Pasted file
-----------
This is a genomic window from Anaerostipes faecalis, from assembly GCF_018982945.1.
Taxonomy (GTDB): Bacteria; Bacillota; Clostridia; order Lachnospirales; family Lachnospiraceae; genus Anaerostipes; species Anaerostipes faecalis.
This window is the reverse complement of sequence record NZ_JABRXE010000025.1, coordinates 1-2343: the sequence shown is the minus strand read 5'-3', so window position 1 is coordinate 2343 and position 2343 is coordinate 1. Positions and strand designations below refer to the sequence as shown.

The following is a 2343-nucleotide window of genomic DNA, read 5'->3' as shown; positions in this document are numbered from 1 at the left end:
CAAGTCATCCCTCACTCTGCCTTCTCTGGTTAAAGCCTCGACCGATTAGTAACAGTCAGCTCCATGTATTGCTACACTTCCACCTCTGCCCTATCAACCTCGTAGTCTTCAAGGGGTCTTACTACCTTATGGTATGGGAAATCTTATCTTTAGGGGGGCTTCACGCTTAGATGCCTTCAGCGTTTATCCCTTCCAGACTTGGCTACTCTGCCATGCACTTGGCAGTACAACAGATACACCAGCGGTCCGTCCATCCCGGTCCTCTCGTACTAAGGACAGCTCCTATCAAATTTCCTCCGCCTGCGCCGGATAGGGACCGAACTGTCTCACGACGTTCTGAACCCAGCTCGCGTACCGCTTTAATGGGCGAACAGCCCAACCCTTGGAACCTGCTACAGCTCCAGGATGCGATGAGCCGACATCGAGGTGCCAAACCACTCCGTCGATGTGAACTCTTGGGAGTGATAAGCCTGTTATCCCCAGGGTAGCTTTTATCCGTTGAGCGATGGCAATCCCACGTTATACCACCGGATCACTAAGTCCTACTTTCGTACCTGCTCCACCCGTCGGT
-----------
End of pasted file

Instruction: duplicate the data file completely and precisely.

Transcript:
This is a genomic window from Anaerostipes faecalis, from assembly GCF_018982945.1.
Taxonomy (GTDB): Bacteria; Bacillota; Clostridia; order Lachnospirales; family Lachnospiraceae; genus Anaerostipes; species Anaerostipes faecalis.
This window is the reverse complement of sequence record NZ_JABRXE010000025.1, coordinates 1-2343: the sequence shown is the minus strand read 5'-3', so window position 1 is coordinate 2343 and position 2343 is coordinate 1. Positions and strand designations below refer to the sequence as shown.

The following is a 2343-nucleotide window of genomic DNA, read 5'->3' as shown; positions in this document are numbered from 1 at the left end:
CAAGTCATCCCTCACTCTGCCTTCTCTGGTTAAAGCCTCGACCGATTAGTAACAGTCAGCTCCATGTATTGCTACACTTCCACCTCTGCCCTATCAACCTCGTAGTCTTCAAGGGGTCTTACTACCTTATGGTATGGGAAATCTTATCTTTAGGGGGGCTTCACGCTTAGATGCCTTCAGCGTTTATCCCTTCCAGACTTGGCTACTCTGCCATGCACTTGGCAGTACAACAGATACACCAGCGGTCCGTCCATCCCGGTCCTCTCGTACTAAGGACAGCTCCTATCAAATTTCCTCCGCCTGCGCCGGATAGGGACCGAACTGTCTCACGACGTTCTGAACCCAGCTCGCGTACCGCTTTAATGGGCGAACAGCCCAACCCTTGGAACCTGCTACAGCTCCAGGATGCGATGAGCCGACATCGAGGTGCCAAACCACTCCGTCGATGTGAACTCTTGGGAGTGATAAGCCTGTTATCCCCAGGGTAGCTTTTATCCGTTGAGCGATGGCAATCCCACGTTATACCACCGGATCACTAAGTCCTACTTTCGTACCTGCTCCACCCGTCGGT